Well, it’s that time again. Summer’s coming to a close and soon it’s back to school for all our younger readers out there.
…which made this both the best and worst possible time for me to roll out this recommendation.
There’s a lot that’s been said for the friendships people have in school. Some of them are people who stick with you forever. Others are gone as soon as you graduate. Others still vanish from your life for years before returning in unexpected manners.
This is ultimately the crux of My Friend Dahmer – political cartoonist Derf Backderf’s biographical/autobiographical memoir about growing up in a high school class with someone who would turn into one of the most notorious murderers in American history.
Despite what possible ideas you may be getting from the title of this book, chances are it’s not quite what you’re expecting. The infamous aspects of Dahmer – murder, cannibalism, keeping body parts around – are only ever addressed in passing. As far as this book is concerned, that’s all a matter of public knowledge already, so there’s no need for it to be addressed beyond notes at the end.
Instead, the Jeffrey Dahmer that is recalled here was, as far as Backderf and his friends knew, just another kid in high school. About the one thing that really distinguished him, and part of how Backderf first came to know him, was his tendency to outbursts of feigned seizures and imitations of cerebral palsy. Not surprisingly, that act gained him a strange sort of celebrity among his classmates, albeit one that rendered him more a mascot than a friend to many.
This is the person Backderf attempts to reconcile with the image of the murderer whose name has become among the list of those who are shorthand for psychopaths. It’s a daunting undertaking, given how much the shadow of the latter dwarfs the former, but one Backderf proves adept at handling – providing a nuanced look at an ultimately troubled person.
Said trouble is also a big part of the narrative here; particularly how little of it went actually noticed at the time. Drawing parallels with his own fairly normal high school life, Backderf presents us (supplemented with FBI records, interviews, and other sources) with a look at the Dahmer no one knew until it was too late to be able to help him – a troubled loner locked in a losing battle with impulses he knew weren’t right and slowly driving away what friends he had the further he fell.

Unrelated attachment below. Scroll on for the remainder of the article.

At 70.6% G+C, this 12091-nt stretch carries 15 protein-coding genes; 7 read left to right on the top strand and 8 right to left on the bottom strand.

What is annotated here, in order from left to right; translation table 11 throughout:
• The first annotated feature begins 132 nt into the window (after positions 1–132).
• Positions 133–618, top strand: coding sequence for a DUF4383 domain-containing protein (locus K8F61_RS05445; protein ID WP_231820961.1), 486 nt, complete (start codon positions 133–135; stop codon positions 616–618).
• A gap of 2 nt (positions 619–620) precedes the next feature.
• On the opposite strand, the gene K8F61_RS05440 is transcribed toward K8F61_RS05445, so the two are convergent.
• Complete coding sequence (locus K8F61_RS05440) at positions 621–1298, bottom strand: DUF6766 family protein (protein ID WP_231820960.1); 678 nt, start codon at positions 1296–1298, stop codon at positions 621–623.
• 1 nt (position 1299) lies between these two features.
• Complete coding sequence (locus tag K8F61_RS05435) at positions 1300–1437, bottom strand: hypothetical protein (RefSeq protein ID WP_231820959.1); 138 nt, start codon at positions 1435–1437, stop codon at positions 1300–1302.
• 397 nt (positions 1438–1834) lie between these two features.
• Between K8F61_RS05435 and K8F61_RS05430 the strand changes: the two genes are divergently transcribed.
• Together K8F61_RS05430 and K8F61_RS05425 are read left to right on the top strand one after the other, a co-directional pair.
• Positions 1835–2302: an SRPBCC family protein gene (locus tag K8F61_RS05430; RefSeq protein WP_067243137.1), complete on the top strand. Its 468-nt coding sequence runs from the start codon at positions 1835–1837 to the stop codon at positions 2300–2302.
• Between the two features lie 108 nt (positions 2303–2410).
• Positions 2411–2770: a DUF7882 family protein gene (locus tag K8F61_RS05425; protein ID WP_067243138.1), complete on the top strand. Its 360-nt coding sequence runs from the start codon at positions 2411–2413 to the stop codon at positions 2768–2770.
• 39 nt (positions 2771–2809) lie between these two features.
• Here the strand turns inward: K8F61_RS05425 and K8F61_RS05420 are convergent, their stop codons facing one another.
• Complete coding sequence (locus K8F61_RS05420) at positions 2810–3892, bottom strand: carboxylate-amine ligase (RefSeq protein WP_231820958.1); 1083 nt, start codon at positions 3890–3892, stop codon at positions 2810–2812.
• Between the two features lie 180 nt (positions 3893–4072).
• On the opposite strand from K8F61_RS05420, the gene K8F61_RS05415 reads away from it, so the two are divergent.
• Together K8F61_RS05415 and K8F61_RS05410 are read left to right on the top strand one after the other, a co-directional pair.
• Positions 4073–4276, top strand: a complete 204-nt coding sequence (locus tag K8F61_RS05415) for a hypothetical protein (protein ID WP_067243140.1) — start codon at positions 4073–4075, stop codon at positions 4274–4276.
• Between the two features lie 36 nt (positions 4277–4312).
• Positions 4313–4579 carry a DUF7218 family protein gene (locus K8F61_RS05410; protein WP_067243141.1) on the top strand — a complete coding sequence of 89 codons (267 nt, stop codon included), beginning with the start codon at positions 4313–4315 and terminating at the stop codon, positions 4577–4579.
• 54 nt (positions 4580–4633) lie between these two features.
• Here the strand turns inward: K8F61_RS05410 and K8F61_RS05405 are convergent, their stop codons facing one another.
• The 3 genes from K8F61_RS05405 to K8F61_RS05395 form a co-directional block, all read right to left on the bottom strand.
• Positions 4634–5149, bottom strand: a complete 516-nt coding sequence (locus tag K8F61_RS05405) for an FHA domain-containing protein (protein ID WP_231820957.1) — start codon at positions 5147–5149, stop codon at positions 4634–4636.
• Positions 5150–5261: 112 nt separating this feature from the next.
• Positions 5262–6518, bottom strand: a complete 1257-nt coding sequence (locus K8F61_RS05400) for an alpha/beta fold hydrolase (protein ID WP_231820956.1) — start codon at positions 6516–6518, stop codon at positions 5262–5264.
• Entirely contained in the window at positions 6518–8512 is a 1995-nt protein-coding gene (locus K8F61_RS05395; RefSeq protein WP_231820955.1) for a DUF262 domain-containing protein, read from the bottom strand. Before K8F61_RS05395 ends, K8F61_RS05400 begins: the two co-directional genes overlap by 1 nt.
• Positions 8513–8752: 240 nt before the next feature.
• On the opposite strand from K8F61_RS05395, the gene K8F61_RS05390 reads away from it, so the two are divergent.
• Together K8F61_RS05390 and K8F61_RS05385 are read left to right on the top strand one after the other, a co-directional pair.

It’s a sympathetic view to a point – the story, and Backderf’s pity, both end with the night Dahmer killed his first victim. As a result of that pity, he’s also willing to look back at the parts other people played in Dahmer’s downfall – more accurately, the parts that weren’t played. Probably one of the single most damning questions the entire book raises, between Dahmer’s bickering parents and the seemingly oblivious teachers and authority figures of the era is simply “where were the adults?”
It’s the questions like this, among many others, that hang in the air even after the book is over and everything is laid out in hindsight. The end result is a story that manages to be tragic, grim, and downright haunting at times (the final two pages, a seven panel epilogue years later, are a genuinely chilling example of this).
Alongside the compelling narrative, Backderf’s art style accents the book very effectively. The sometimes exaggerated, cartoonish look of some characters, rather than detracting from the narrative, actually enhances the emotions of certain scenes at times. His renditions of his titular friend in particular are striking – one strong point here being the use of Dahmer’s glasses, allowing us to see his eyes at times (particularly effective during some of his inner crises), while only seeing the blank lenses during moments when he’s indulging his darker nature or being particularly tempted by it.
It’s certainly not a happy story by any means, but it’s one well worth reading – an eye-opening look at a figure whose pop culture image has all but dominated the genuinely disturbed individual who it grew from. At a fairly brisk 200+ pages, it’s a genuinely unsettling read, but one well worth the time.